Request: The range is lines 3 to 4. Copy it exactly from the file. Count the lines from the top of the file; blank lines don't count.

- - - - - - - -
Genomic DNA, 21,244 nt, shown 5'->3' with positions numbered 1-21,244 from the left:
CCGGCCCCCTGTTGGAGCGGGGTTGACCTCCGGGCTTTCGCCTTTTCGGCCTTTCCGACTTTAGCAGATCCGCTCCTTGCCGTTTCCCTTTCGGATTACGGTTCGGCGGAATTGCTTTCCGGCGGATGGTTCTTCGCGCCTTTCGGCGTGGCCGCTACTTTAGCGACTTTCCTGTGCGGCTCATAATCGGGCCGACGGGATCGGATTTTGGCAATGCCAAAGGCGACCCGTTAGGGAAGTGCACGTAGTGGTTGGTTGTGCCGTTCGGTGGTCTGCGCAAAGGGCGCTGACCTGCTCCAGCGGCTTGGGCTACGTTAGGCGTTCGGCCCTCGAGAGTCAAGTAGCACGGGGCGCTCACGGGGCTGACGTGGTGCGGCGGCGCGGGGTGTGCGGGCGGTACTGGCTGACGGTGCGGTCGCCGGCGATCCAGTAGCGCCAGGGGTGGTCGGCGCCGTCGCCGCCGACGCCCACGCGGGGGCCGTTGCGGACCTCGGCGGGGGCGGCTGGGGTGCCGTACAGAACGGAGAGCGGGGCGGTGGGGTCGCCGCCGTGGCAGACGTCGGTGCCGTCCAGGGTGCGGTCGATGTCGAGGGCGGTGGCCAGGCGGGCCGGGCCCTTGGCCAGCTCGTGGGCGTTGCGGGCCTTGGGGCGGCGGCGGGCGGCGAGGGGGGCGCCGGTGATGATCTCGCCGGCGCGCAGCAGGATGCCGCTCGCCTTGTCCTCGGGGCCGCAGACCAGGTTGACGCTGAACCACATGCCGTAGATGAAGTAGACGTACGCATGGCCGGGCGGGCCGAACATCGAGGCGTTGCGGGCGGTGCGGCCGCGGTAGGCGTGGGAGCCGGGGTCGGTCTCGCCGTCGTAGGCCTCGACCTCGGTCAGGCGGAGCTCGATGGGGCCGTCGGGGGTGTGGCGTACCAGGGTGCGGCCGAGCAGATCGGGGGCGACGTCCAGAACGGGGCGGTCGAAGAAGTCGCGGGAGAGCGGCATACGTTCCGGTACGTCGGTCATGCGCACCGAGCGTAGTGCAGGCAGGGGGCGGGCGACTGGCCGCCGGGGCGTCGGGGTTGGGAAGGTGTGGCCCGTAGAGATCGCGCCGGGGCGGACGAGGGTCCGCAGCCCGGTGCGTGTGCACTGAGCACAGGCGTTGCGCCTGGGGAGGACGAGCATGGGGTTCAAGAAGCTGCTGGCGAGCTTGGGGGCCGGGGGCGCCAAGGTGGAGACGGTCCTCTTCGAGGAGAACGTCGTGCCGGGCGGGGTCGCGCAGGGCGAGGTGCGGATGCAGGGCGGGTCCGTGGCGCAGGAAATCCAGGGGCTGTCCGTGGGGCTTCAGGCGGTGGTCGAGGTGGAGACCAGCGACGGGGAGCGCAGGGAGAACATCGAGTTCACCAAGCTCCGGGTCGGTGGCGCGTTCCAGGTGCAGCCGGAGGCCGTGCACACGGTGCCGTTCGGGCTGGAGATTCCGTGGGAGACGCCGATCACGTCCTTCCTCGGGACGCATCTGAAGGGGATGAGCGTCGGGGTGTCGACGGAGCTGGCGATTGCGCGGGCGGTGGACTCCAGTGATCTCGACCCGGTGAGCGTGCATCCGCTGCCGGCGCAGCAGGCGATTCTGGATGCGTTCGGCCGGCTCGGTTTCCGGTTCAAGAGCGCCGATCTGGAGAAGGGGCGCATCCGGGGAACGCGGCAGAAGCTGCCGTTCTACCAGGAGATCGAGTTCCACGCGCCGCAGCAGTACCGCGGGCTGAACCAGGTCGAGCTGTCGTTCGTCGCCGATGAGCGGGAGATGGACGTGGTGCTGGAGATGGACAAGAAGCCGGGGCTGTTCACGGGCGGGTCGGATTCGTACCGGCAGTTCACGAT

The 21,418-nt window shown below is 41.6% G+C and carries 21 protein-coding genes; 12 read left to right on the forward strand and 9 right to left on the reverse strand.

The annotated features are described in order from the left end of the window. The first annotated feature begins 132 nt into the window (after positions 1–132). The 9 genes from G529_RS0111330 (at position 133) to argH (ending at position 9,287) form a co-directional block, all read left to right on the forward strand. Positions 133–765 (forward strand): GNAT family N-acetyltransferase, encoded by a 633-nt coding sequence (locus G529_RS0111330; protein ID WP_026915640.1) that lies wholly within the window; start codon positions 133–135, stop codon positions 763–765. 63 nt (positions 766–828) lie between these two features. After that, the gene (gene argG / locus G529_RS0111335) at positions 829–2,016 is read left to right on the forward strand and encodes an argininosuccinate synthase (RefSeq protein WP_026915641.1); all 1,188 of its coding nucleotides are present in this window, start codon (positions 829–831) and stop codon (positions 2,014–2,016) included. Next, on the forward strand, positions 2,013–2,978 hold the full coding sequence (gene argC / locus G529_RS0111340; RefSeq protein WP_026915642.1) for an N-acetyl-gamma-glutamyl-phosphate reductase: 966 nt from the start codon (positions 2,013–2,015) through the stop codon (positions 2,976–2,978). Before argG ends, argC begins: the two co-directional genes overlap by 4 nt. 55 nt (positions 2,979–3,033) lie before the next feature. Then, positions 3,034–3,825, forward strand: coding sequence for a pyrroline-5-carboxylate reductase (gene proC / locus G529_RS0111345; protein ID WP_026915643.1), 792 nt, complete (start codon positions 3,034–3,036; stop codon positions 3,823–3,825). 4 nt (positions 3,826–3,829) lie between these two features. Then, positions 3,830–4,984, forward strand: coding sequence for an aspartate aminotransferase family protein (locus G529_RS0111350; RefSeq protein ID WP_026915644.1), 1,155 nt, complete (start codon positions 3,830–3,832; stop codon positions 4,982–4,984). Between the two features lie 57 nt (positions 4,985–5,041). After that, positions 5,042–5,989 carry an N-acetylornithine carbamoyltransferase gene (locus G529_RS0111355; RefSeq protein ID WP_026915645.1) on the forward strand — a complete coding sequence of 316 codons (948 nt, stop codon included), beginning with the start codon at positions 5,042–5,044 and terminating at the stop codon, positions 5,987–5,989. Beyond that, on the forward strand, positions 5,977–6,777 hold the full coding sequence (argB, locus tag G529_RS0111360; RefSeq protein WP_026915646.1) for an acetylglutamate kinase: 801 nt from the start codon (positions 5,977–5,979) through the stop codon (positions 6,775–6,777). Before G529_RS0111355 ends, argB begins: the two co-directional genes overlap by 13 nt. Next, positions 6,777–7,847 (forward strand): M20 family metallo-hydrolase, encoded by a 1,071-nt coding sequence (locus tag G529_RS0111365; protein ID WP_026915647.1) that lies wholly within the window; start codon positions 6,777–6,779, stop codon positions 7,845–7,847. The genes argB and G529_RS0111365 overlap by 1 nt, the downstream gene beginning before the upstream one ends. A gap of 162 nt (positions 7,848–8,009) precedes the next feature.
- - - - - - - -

The 21,418-nt window shown below is 41.6% G+C and carries 21 protein-coding genes; 12 read left to right on the forward strand and 9 right to left on the reverse strand.

The annotated features are described in order from the left end of the window. The first annotated feature begins 132 nt into the window (after positions 1–132). The 9 genes from G529_RS0111330 (at position 133) to argH (ending at position 9,287) form a co-directional block, all read left to right on the forward strand. Positions 133–765 (forward strand): GNAT family N-acetyltransferase, encoded by a 633-nt coding sequence (locus G529_RS0111330; protein ID WP_026915640.1) that lies wholly within the window; start codon positions 133–135, stop codon positions 763–765. 63 nt (positions 766–828) lie between these two features. After that, the gene (gene argG / locus G529_RS0111335) at positions 829–2,016 is read left to right on the forward strand and encodes an argininosuccinate synthase (RefSeq protein WP_026915641.1); all 1,188 of its coding nucleotides are present in this window, start codon (positions 829–831) and stop codon (positions 2,014–2,016) included. Next, on the forward strand, positions 2,013–2,978 hold the full coding sequence (gene argC / locus G529_RS0111340; RefSeq protein WP_026915642.1) for an N-acetyl-gamma-glutamyl-phosphate reductase: 966 nt from the start codon (positions 2,013–2,015) through the stop codon (positions 2,976–2,978). Before argG ends, argC begins: the two co-directional genes overlap by 4 nt. 55 nt (positions 2,979–3,033) lie before the next feature. Then, positions 3,034–3,825, forward strand: coding sequence for a pyrroline-5-carboxylate reductase (gene proC / locus G529_RS0111345; protein ID WP_026915643.1), 792 nt, complete (start codon positions 3,034–3,036; stop codon positions 3,823–3,825). 4 nt (positions 3,826–3,829) lie between these two features. Then, positions 3,830–4,984, forward strand: coding sequence for an aspartate aminotransferase family protein (locus G529_RS0111350; RefSeq protein ID WP_026915644.1), 1,155 nt, complete (start codon positions 3,830–3,832; stop codon positions 4,982–4,984). Between the two features lie 57 nt (positions 4,985–5,041). After that, positions 5,042–5,989 carry an N-acetylornithine carbamoyltransferase gene (locus G529_RS0111355; RefSeq protein ID WP_026915645.1) on the forward strand — a complete coding sequence of 316 codons (948 nt, stop codon included), beginning with the start codon at positions 5,042–5,044 and terminating at the stop codon, positions 5,987–5,989. Beyond that, on the forward strand, positions 5,977–6,777 hold the full coding sequence (argB, locus tag G529_RS0111360; RefSeq protein WP_026915646.1) for an acetylglutamate kinase: 801 nt from the start codon (positions 5,977–5,979) through the stop codon (positions 6,775–6,777). Before G529_RS0111355 ends, argB begins: the two co-directional genes overlap by 13 nt. Next, positions 6,777–7,847 (forward strand): M20 family metallo-hydrolase, encoded by a 1,071-nt coding sequence (locus tag G529_RS0111365; protein ID WP_026915647.1) that lies wholly within the window; start codon positions 6,777–6,779, stop codon positions 7,845–7,847. The genes argB and G529_RS0111365 overlap by 1 nt, the downstream gene beginning before the upstream one ends. A gap of 162 nt (positions 7,848–8,009) precedes the next feature.